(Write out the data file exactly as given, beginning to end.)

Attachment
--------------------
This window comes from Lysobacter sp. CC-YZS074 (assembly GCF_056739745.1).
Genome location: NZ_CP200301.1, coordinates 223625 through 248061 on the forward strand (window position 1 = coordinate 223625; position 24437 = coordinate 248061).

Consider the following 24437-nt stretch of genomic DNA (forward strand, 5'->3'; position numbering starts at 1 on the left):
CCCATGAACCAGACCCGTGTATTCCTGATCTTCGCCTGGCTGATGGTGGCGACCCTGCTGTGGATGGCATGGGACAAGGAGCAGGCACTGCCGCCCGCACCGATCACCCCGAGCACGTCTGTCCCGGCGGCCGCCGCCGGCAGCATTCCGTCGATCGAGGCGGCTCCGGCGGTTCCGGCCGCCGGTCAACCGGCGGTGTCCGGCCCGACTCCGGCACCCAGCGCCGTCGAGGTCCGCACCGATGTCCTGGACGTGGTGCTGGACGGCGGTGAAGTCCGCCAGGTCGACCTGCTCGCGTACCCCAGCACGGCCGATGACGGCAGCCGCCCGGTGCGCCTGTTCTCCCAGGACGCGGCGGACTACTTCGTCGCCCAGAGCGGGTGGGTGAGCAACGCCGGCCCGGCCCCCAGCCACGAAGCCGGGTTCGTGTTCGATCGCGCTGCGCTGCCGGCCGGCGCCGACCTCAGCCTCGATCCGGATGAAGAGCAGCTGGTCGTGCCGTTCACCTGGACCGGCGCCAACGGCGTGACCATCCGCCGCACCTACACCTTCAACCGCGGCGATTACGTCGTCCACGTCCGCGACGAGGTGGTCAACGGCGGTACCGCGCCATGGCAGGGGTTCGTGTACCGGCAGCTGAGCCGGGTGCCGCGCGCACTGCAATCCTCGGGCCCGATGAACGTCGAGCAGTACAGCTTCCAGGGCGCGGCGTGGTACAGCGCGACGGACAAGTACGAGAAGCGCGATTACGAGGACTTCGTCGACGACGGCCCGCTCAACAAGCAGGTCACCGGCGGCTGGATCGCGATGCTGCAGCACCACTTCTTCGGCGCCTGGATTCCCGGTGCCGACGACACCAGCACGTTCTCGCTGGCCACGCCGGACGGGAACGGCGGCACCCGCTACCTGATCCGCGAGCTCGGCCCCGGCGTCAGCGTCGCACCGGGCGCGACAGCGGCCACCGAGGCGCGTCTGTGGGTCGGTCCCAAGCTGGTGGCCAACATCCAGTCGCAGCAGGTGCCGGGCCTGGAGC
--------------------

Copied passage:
This window comes from Lysobacter sp. CC-YZS074 (assembly GCF_056739745.1).
Genome location: NZ_CP200301.1, coordinates 223625 through 248061 on the forward strand (window position 1 = coordinate 223625; position 24437 = coordinate 248061).

Consider the following 24437-nt stretch of genomic DNA (forward strand, 5'->3'; position numbering starts at 1 on the left):
CCCATGAACCAGACCCGTGTATTCCTGATCTTCGCCTGGCTGATGGTGGCGACCCTGCTGTGGATGGCATGGGACAAGGAGCAGGCACTGCCGCCCGCACCGATCACCCCGAGCACGTCTGTCCCGGCGGCCGCCGCCGGCAGCATTCCGTCGATCGAGGCGGCTCCGGCGGTTCCGGCCGCCGGTCAACCGGCGGTGTCCGGCCCGACTCCGGCACCCAGCGCCGTCGAGGTCCGCACCGATGTCCTGGACGTGGTGCTGGACGGCGGTGAAGTCCGCCAGGTCGACCTGCTCGCGTACCCCAGCACGGCCGATGACGGCAGCCGCCCGGTGCGCCTGTTCTCCCAGGACGCGGCGGACTACTTCGTCGCCCAGAGCGGGTGGGTGAGCAACGCCGGCCCGGCCCCCAGCCACGAAGCCGGGTTCGTGTTCGATCGCGCTGCGCTGCCGGCCGGCGCCGACCTCAGCCTCGATCCGGATGAAGAGCAGCTGGTCGTGCCGTTCACCTGGACCGGCGCCAACGGCGTGACCATCCGCCGCACCTACACCTTCAACCGCGGCGATTACGTCGTCCACGTCCGCGACGAGGTGGTCAACGGCGGTACCGCGCCATGGCAGGGGTTCGTGTACCGGCAGCTGAGCCGGGTGCCGCGCGCACTGCAATCCTCGGGCCCGATGAACGTCGAGCAGTACAGCTTCCAGGGCGCGGCGTGGTACAGCGCGACGGACAAGTACGAGAAGCGCGATTACGAGGACTTCGTCGACGACGGCCCGCTCAACAAGCAGGTCACCGGCGGCTGGATCGCGATGCTGCAGCACCACTTCTTCGGCGCCTGGATTCCCGGTGCCGACGACACCAGCACGTTCTCGCTGGCCACGCCGGACGGGAACGGCGGCACCCGCTACCTGATCCGCGAGCTCGGCCCCGGCGTCAGCGTCGCACCGGGCGCGACAGCGGCCACCGAGGCGCGTCTGTGGGTCGGTCCCAAGCTGGTGGCCAACATCCAGTCGCAGCAGGTGCCGGGCCTGGAGC